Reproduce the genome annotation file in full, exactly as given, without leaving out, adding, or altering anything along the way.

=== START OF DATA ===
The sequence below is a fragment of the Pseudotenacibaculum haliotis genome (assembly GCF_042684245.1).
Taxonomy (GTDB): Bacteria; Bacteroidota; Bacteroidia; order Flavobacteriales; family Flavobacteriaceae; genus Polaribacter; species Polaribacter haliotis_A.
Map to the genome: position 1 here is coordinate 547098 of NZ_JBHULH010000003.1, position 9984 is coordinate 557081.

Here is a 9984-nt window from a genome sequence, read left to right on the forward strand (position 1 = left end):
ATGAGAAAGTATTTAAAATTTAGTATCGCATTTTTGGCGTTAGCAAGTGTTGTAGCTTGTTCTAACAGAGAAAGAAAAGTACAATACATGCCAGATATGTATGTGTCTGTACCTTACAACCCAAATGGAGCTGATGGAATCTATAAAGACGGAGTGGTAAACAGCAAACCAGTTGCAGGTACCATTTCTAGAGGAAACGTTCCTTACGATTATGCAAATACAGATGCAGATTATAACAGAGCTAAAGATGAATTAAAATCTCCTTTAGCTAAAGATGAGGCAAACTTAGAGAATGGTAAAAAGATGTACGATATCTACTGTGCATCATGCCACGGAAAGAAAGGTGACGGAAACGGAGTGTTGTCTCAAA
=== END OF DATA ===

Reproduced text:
The sequence below is a fragment of the Pseudotenacibaculum haliotis genome (assembly GCF_042684245.1).
Taxonomy (GTDB): Bacteria; Bacteroidota; Bacteroidia; order Flavobacteriales; family Flavobacteriaceae; genus Polaribacter; species Polaribacter haliotis_A.
Map to the genome: position 1 here is coordinate 547098 of NZ_JBHULH010000003.1, position 9984 is coordinate 557081.

Here is a 9984-nt window from a genome sequence, read left to right on the forward strand (position 1 = left end):
ATGAGAAAGTATTTAAAATTTAGTATCGCATTTTTGGCGTTAGCAAGTGTTGTAGCTTGTTCTAACAGAGAAAGAAAAGTACAATACATGCCAGATATGTATGTGTCTGTACCTTACAACCCAAATGGAGCTGATGGAATCTATAAAGACGGAGTGGTAAACAGCAAACCAGTTGCAGGTACCATTTCTAGAGGAAACGTTCCTTACGATTATGCAAATACAGATGCAGATTATAACAGAGCTAAAGATGAATTAAAATCTCCTTTAGCTAAAGATGAGGCAAACTTAGAGAATGGTAAAAAGATGTACGATATCTACTGTGCATCATGCCACGGAAAGAAAGGTGACGGAAACGGAGTGTTGTCTCAAA